Franciscans get new building for better service to poor Daytime center on 23rd St. will double former space


Around the Franciscan Center, they call her Kathy or Kathy from St. Anthony's in Gardenville or Sister or Sister Kathleen. Makes no difference to her.

She's busy pushing chairs, examining ramps for the disabled, approving a contractor's decision, lining up the shoes and checking the cans of tuna. She's doing exactly what St. Francis of Assisi asked of her: "Preach the Gospel and, if necessary, use words."

For Sister Kathleen DeLancey, director of the center, preaching means doing, and doing means getting ready for a day her Franciscan sisters have dreamed about for 10 years -- the dedication tomorrow of a $3.4 million Franciscan Center to serve the poor, at 101 W. 23rd St.

Not a sleeping shelter, the daytime center will be marking its 30th anniversary as one of the area's most complete one-stop venues for qualified low-income people in need of free services.

"Too bad we need this building," DeLancey said. "The Bible says the poor will always be with us. We don't want them to be poor, but as long as they are, we need this place."

The center has more than doubled its space by moving around the corner from two rowhouses at 2210 and 2212 Maryland Ave. and the Francis House convent. Its newly renovated quarters, once a school for special education, will offer free daily lunches to 500 people, up from 300 a day over the past year.

Also offered are bags of groceries, clothing, counseling, emergency financial aid and, more recently, help for persons with human immunodeficiency virus and acquired immune deficiency syndrome

The center eliminates one of the city's most visible signs of the poor, long lines of people waiting outside in the cold or heat in the 2200 block of Maryland Ave.

With the expected opening Thursday, they will enter the building from Mace Street off 23rd Street and get help inside.

"It's state of the art, so our clients can have their self-esteem," said James Keith, dining room manager.

But if they'll be out of sight and out of mind of motorists, they're not disappearing.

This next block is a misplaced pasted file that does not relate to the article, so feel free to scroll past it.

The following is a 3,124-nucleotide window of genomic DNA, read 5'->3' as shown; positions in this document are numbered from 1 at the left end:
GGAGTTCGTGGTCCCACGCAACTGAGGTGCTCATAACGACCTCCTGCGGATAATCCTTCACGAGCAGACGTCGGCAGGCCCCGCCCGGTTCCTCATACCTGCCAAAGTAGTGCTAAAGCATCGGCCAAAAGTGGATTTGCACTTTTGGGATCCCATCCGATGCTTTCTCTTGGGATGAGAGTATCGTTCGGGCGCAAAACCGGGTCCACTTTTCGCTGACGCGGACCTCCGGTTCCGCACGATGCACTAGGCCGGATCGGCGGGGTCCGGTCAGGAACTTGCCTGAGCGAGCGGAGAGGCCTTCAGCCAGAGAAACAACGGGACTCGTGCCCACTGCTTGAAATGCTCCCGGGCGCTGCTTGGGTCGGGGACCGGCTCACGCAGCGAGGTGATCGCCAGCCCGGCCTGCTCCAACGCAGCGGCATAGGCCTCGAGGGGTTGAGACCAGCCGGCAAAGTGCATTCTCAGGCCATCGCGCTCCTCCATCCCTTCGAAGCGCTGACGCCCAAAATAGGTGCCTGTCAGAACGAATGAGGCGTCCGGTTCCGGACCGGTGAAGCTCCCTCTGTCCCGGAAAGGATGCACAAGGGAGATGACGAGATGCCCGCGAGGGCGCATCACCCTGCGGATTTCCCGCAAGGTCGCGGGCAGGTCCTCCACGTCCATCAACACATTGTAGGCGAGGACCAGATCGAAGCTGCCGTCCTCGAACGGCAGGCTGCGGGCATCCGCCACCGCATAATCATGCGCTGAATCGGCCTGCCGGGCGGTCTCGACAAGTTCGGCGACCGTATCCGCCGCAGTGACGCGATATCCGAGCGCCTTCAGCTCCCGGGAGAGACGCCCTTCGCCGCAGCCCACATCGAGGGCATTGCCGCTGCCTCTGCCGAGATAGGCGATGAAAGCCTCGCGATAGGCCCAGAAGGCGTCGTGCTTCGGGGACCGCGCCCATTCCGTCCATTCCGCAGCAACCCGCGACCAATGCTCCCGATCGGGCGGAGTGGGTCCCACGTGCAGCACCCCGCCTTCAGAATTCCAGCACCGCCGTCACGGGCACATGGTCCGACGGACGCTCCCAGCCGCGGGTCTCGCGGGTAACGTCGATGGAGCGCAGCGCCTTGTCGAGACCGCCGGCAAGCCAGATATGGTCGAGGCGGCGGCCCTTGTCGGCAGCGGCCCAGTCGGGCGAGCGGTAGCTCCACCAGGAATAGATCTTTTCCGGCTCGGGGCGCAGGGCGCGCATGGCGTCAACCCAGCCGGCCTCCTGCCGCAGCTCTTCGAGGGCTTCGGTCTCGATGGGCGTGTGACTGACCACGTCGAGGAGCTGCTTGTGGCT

"Our clients are increasing in some categories," said Sue Bradford, development director.

In the fiscal year that ended in July, she said, used-clothing donations went from 26,000 to 35,000 people in one year.

Other business has remained stable: emergency funds for about 5,500 people to prevent evictions and utility turnoffs; emergency groceries to 12,000 men, women and children and AIDS outreach for 740 people.

A loyal cadre of 22 staff members, 68 volunteers and 4,500 cash and clothing donors supports the agency, often in mysterious ways, although the sisters wished the flow of donations was sometimes less a matter of hope.

"One time, in the dead of winter, we had no sweaters for the clients," said Bradford. "We prayed to keep the people warm. Out of nowhere comes this station wagon full of sweaters."

Another instance occurred last Christmas Eve.

DeLancey said the staff was exhausted from holiday work when the back doorbell and the front doorbell rang at the same time.

At the front was a tired woman named Jana who had walked for miles to ask for food and clothing for her family of nine.

At the back was a man from St. John the Evangelist Church in Severna Park with a car full of toys and clothing.

The woman left with Christmas packages and a renewed faith in God and the generosity of others, while the staff marveled at "the preciseness of God's timing," DeLancey said.

"We're a ragtag bunch of people here," the sister said. "There's no way we can raise $3 million without God working through the generosity of others."

Sister Ellen Carr was capital campaign director.

Some large "angels" are the General Assembly, donor of $800,000; Harry and Jeannette Foundation, $750,000; and the Abell Foundation, the Kresge Foundation, and Mary Catherine Bunting, donors of $200,000 to $250,000. The $3.4 million includes a $500,000 endowment for future needs.

More than 500 visitors are expected for the dedication, which will run noon to 3 p.m.

Part of 23rd and Mace streets will be blocked off for the event, which will include speeches, hot dogs, soda and popcorn.

Volunteers will lead tours of the three-story center.

Pub Date: 9/25/98

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